Jeffrey D. Nichols
History Blazer, March 1995
The Great Depression lasted from 1929 until war production revived the economy in the late 1930s and early 1940s. Although conservative economists argued that the depression reflected normal cycles and should not be addressed with extraordinary measures, the high levels of unemployment and general suffering forced policymakers to seek new approaches. One of the major architects of the New Deal programs was a short, slender, seemingly ordinary Utah banker, Marriner S. Eccles.
Eccles was already an established banker and entrepreneur when he came to the attention of President Franklin D. Roosevelt’s “brain trust.” Born in Logan in 1890, Eccles worked at his father’s Oregon lumber mills and then attended Brigham Young College in Logan. After serving an LDS mission in Scotland, he returned to manage the family estate. His business activities flourished during the prosperous 1920s, and at various times, he served as president of First Savings Bank, Sego Milk Products Company, Utah Construction Company, Stoddard Lumber Company, and First Security Corporation.
Dr. Rexford G. Tugwell, one of Roosevelt’s closest advisors, invited Eccles to Washington for a number of conferences. While there he testified before the Senate Finance Committee, advocating many of the measures that would become cornerstones of the New Deal. While traditional economics stressed a hands-off, open market approach from government and balanced budgets, Eccles proposed public works to relieve unemployment and direct relief measures, as well as a minimum wage, unemployment insurance, and old age pensions. He was appointed assistant to the secretary of the Treasury and then left after ten months to become chairman of the Federal Reserve Board in 1934. Established, major bank executives initially underestimated the somewhat obscure Utahn, but Eccles’s diplomatic skills and expertise made him an influential policymaker. He wrote the Banking Act of 1935 and moved to restructure the Federal Reserve System. Although New Deal policies did not end the depression, they did help to ameliorate the worst suffering and stabilize the country’s financial structure.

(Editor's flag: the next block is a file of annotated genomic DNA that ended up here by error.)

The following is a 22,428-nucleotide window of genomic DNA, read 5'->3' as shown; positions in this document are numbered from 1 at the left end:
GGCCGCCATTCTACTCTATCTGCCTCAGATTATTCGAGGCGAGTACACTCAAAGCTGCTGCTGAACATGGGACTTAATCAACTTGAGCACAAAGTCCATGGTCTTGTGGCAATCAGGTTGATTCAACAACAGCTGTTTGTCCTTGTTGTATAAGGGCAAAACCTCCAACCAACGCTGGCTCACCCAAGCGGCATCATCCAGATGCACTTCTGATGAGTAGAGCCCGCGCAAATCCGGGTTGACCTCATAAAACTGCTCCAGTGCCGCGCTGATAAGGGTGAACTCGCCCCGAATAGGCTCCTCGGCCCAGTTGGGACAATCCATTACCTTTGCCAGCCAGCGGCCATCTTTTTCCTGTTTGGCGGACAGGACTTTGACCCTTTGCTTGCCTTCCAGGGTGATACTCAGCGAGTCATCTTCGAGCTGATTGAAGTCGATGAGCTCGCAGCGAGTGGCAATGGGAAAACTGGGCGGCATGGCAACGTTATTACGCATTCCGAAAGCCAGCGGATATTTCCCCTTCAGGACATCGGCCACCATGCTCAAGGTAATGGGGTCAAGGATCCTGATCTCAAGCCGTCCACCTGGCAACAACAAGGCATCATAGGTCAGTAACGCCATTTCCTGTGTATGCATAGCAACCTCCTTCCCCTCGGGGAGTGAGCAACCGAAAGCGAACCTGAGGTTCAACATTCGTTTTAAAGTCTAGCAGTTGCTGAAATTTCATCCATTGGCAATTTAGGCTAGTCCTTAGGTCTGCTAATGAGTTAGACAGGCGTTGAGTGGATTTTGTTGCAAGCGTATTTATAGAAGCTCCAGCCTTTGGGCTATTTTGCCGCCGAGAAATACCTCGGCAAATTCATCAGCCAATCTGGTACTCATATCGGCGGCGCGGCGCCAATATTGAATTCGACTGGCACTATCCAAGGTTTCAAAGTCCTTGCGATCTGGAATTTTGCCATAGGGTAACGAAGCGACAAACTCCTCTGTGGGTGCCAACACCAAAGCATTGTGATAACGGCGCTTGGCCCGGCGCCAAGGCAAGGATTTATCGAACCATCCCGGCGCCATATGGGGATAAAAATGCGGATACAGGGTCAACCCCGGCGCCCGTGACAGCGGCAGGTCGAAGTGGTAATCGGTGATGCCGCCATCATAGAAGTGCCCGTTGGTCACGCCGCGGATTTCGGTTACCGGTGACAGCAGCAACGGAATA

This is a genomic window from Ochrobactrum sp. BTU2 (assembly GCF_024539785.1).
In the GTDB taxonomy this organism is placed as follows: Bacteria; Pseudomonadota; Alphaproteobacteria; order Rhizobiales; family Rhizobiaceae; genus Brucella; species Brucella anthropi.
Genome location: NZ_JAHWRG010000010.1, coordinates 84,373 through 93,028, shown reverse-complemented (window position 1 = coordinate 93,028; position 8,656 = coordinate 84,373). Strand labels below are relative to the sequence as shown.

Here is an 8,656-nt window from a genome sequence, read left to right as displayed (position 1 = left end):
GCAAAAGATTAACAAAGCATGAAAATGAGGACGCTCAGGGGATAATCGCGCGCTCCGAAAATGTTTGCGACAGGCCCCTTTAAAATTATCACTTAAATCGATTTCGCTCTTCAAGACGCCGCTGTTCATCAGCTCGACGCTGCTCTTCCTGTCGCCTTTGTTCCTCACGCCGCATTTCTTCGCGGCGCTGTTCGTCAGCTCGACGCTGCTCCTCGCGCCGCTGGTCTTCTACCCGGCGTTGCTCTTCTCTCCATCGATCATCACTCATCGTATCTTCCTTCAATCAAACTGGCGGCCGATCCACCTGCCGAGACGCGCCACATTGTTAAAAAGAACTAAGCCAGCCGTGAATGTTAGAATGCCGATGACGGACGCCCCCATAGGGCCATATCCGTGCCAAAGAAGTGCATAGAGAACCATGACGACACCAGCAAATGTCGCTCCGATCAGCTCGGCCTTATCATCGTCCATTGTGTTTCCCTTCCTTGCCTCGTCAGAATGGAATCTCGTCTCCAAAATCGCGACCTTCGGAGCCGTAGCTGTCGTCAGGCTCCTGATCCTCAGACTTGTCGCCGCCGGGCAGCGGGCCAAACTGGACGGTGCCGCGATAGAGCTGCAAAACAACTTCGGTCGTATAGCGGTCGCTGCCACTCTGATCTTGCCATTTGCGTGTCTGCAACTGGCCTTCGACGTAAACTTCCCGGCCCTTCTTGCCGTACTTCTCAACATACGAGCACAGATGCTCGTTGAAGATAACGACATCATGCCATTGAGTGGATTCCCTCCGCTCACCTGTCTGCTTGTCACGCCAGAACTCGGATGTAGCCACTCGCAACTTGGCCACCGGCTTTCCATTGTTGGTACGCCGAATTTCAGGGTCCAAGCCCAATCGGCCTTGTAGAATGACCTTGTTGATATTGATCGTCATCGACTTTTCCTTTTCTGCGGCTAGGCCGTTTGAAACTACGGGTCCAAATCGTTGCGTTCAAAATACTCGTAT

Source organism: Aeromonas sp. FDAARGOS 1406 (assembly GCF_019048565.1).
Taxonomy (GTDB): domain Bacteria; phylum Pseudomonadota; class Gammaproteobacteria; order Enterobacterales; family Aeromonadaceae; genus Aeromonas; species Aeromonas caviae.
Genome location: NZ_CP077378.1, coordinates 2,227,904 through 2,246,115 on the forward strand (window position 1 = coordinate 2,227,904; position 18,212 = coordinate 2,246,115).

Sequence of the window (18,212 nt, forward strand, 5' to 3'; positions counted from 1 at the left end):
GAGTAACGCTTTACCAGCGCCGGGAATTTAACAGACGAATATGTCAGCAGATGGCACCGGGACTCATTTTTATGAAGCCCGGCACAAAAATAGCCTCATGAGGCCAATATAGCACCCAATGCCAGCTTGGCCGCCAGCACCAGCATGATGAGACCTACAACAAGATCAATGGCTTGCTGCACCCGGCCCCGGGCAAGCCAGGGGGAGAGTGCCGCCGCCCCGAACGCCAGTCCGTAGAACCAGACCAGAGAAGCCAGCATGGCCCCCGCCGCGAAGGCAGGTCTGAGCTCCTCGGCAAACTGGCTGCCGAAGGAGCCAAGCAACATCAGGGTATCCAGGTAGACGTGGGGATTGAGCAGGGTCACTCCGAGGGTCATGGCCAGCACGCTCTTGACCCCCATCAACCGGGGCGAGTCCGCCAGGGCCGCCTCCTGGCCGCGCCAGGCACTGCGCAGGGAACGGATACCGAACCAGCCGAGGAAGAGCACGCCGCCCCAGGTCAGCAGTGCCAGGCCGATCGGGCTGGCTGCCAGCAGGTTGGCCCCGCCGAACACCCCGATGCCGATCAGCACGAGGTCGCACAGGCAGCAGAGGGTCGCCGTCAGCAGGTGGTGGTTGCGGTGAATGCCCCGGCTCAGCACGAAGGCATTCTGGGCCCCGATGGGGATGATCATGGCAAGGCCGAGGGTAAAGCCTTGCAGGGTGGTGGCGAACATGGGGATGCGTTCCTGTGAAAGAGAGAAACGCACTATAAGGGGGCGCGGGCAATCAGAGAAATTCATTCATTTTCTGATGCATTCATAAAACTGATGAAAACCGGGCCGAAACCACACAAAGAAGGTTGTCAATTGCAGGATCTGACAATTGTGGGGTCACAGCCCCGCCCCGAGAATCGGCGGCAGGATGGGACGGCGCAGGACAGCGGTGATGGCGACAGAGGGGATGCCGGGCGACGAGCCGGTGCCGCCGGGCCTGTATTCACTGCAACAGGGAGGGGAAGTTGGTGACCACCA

During his term Eccles helped to establish the independence of the Fed from the Treasury Department. He championed the now-familiar compensatory policies of manipulating interest rates, tax rates, and currency supplies to counter harmful economic trends. When Eccles disagreed with Truman administration officials over policies, the president declined to reappoint him as chairman in 1948. Eccles remained on the Fed’s Board of Governors until 1951, and served on a number of important advisory bodies. He was the U. S. delegate to the Bretton Woods Conference that created the World Bank and International Monetary Fund.
Eccles returned to his private business and philanthropic interests in 1952, serving as CEO and later honorary chairman and director of First Security Corporation, Amalgamated Sugar Company, and Utah International Incorporated until his death in 1977. In 1982 the Federal Reserve Building in Washington, D. C., was renamed the Marriner S. Eccles Federal Reserve Board Building.
See: First Focus-Special Founder’s Day Supplement (First Security Bank), September 1990.